Over the past few years I’ve been occupied with weeds and using them to my advantage to improve the soil before their demise. Some of the weeds were toxic to livestock and others noxious so they had to go – eventually. By slashing the paddocks, regularly enough, preventing weeds from setting seed but allowing grasses to seed (grasses come to seed much faster than most weeds) has allowed the once dairy pastures to make something of a comeback. Many weed’s root systems penetrate deeper into the soil than most grasses. By cutting (with slasher) the tops off the weeds and the grasses, part of the root systems die-off (root pruning) and regenerate when the plants re-grow improving the soil with humus from decaying roots. Repeating this over several years does wonders to improve the soil and regenerating pasture. It is also a soil carbon dioxide sink. I’ve taken care of most of the undesirable weeds with a backpack sprayer and very little herbicide cost. Now my bovine are mostly taking care of the remaining weeds by preventing seed-set.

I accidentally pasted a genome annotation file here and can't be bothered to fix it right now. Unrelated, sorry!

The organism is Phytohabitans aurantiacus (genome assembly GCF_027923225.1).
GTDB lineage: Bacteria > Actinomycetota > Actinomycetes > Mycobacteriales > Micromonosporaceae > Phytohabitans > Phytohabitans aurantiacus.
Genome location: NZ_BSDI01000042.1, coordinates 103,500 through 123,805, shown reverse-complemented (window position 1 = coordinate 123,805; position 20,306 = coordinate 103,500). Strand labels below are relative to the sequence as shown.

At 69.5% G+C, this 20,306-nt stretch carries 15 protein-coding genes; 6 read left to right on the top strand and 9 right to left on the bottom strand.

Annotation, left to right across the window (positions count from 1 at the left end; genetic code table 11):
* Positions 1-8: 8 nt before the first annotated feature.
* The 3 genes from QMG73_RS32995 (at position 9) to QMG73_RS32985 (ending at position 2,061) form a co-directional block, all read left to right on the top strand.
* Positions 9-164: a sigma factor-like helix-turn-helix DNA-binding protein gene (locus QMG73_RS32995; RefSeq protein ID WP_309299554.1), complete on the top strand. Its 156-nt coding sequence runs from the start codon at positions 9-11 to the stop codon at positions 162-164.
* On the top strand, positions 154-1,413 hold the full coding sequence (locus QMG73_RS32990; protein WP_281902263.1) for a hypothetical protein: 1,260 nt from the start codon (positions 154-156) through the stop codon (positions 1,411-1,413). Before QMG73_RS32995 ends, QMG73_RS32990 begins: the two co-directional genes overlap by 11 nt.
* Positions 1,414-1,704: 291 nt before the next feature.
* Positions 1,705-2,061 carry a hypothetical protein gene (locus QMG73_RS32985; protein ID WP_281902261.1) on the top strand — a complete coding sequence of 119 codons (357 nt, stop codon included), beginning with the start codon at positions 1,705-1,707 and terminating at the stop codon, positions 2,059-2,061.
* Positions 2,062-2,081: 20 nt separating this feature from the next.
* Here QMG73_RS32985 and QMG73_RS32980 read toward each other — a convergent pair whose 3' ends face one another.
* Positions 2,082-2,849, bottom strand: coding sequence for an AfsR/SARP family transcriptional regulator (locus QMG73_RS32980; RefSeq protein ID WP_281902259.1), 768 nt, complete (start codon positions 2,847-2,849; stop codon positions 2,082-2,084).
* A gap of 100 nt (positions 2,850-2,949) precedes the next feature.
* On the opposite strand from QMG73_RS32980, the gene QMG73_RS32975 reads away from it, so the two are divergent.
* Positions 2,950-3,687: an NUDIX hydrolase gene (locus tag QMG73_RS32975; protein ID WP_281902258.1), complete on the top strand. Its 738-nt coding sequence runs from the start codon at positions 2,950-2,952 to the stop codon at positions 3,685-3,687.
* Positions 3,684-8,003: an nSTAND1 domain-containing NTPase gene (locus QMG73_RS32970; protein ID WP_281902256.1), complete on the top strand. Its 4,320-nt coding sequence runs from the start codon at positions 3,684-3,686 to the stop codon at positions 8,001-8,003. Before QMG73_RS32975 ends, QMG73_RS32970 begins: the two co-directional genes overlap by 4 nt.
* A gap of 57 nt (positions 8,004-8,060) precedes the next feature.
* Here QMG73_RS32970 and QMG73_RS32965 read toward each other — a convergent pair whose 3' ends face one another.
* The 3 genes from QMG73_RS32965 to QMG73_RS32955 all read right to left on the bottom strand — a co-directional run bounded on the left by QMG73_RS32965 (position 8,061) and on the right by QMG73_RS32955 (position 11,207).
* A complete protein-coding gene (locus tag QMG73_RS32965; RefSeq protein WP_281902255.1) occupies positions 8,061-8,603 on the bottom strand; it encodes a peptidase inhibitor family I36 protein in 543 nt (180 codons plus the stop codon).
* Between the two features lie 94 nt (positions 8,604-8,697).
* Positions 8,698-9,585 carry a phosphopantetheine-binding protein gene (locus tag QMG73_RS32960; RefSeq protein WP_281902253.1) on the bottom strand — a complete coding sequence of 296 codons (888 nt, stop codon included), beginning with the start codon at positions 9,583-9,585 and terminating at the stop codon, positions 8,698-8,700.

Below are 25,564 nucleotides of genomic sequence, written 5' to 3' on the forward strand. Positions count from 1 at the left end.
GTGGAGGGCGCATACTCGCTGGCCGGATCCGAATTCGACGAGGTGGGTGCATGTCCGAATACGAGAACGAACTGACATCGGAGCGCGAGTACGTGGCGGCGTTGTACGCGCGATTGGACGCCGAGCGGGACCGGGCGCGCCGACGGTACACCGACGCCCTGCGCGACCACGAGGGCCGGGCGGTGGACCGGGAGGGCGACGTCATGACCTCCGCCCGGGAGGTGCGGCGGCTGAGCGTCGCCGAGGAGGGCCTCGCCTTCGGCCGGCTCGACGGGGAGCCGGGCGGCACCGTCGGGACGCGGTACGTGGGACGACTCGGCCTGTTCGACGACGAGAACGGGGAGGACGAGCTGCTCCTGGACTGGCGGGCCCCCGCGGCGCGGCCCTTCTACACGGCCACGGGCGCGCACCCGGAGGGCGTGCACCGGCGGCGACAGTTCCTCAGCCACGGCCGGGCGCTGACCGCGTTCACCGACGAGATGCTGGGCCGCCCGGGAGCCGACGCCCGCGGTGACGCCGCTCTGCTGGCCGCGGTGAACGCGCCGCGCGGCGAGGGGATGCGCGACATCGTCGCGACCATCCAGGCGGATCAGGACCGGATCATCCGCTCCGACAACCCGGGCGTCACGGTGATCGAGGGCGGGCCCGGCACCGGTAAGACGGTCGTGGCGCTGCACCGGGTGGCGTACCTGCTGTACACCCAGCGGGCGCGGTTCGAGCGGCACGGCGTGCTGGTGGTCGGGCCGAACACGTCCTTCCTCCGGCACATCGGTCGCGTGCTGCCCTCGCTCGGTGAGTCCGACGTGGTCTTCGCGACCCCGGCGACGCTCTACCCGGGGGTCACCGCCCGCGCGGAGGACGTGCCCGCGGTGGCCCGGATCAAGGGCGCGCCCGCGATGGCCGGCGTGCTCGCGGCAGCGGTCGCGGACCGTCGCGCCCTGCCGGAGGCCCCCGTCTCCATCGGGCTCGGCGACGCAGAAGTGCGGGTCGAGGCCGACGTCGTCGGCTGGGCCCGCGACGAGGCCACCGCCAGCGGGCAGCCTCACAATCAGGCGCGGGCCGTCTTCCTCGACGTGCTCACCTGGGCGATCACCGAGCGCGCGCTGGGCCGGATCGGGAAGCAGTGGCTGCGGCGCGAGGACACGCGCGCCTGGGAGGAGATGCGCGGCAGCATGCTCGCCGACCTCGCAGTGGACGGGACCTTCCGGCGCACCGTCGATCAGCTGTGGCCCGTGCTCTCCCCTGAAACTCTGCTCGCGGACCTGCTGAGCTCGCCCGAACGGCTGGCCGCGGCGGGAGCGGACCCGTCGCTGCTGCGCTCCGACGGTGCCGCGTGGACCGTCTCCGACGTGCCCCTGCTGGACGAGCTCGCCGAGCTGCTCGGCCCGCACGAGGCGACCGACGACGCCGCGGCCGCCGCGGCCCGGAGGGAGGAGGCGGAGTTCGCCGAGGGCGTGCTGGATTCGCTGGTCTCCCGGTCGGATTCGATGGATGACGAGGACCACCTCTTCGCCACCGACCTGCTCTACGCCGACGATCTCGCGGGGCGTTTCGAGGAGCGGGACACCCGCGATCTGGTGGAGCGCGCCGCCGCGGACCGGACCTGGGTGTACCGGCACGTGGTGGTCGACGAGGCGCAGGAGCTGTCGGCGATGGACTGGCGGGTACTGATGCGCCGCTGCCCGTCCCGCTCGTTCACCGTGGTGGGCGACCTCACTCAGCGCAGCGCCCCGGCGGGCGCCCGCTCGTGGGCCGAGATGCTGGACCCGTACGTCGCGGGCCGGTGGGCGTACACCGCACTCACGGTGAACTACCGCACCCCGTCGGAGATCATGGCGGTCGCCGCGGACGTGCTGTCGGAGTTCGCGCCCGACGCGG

These subtropical, coastal soils are leached of necessary minerals my cattle need. I’m taking care of this temporarily with “Superior Mineral Supplement”.
The next step will be soil analysis, additives and perennial pasture and legume re-seeding for most of the paddocks where couch has taken over – that were used for crops.January 11, 2007 at 9:29 pm #286055baringaparkMember
I purchased my seaweed from Vitec…VERY expensive. A friend of mine had $800 worth delivered from King Island. He says this will last him $10 years. I am going to purchase 100kgs from him which should last a while. If you are lucky enough to live near the sea you could probably harvest your own kelp, so long as you are not in a National Park.January 11, 2007 at 10:27 pm #286056
I wonder how different washed-up seagrass would be than kelp? We have a free supply on the riverfront.January 11, 2007 at 10:50 pm #286057njhMember
Seagrass harvesting is killing dugongs and other marine life.January 11, 2007 at 11:13 pm #286058
Seagrass harvesting is killing dugongs and other marine life.
I wasn’t aware seagrass is being harvested from Dugong habitat. Where is that happening?January 11, 2007 at 11:15 pm #286059January 11, 2007 at 11:33 pm #286060
Was hoping you had something other than a google search of dugong+seagrass!
What I meant but didn’t say was, is there any live seagrass harvesting going on in Australia and in Dugong habitat? I’m not aware of it, because I’m sure it would be illegal.